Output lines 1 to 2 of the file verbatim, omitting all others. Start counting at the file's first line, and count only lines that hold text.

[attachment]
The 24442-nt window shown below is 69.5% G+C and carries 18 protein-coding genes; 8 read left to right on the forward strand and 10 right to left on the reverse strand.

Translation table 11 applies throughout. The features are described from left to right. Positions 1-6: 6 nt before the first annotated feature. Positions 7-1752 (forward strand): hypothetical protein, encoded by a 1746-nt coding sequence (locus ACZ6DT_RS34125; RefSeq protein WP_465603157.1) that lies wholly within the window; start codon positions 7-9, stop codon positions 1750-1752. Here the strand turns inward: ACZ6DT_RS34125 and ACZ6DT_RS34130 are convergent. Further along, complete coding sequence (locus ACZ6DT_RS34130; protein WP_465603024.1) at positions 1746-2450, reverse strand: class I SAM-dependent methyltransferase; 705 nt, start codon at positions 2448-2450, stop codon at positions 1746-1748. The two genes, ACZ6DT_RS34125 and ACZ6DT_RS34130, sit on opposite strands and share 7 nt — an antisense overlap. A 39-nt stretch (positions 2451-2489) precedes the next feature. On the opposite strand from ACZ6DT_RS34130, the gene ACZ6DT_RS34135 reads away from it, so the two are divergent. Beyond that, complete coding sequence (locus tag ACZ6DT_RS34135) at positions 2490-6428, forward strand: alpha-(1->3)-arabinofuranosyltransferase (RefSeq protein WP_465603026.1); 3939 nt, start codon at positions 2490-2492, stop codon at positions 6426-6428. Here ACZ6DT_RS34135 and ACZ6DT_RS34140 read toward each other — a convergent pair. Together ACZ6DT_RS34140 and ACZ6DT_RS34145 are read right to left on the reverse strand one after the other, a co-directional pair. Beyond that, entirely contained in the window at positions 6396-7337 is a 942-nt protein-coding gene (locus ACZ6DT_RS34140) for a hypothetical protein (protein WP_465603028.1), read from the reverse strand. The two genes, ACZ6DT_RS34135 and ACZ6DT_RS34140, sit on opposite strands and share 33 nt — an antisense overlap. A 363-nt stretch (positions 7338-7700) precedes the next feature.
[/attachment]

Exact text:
The 24442-nt window shown below is 69.5% G+C and carries 18 protein-coding genes; 8 read left to right on the forward strand and 10 right to left on the reverse strand.

Translation table 11 applies throughout. The features are described from left to right. Positions 1-6: 6 nt before the first annotated feature. Positions 7-1752 (forward strand): hypothetical protein, encoded by a 1746-nt coding sequence (locus ACZ6DT_RS34125; RefSeq protein WP_465603157.1) that lies wholly within the window; start codon positions 7-9, stop codon positions 1750-1752. Here the strand turns inward: ACZ6DT_RS34125 and ACZ6DT_RS34130 are convergent. Further along, complete coding sequence (locus ACZ6DT_RS34130; protein WP_465603024.1) at positions 1746-2450, reverse strand: class I SAM-dependent methyltransferase; 705 nt, start codon at positions 2448-2450, stop codon at positions 1746-1748. The two genes, ACZ6DT_RS34125 and ACZ6DT_RS34130, sit on opposite strands and share 7 nt — an antisense overlap. A 39-nt stretch (positions 2451-2489) precedes the next feature. On the opposite strand from ACZ6DT_RS34130, the gene ACZ6DT_RS34135 reads away from it, so the two are divergent. Beyond that, complete coding sequence (locus tag ACZ6DT_RS34135) at positions 2490-6428, forward strand: alpha-(1->3)-arabinofuranosyltransferase (RefSeq protein WP_465603026.1); 3939 nt, start codon at positions 2490-2492, stop codon at positions 6426-6428. Here ACZ6DT_RS34135 and ACZ6DT_RS34140 read toward each other — a convergent pair. Together ACZ6DT_RS34140 and ACZ6DT_RS34145 are read right to left on the reverse strand one after the other, a co-directional pair. Beyond that, entirely contained in the window at positions 6396-7337 is a 942-nt protein-coding gene (locus ACZ6DT_RS34140) for a hypothetical protein (protein WP_465603028.1), read from the reverse strand. The two genes, ACZ6DT_RS34135 and ACZ6DT_RS34140, sit on opposite strands and share 33 nt — an antisense overlap. A 363-nt stretch (positions 7338-7700) precedes the next feature.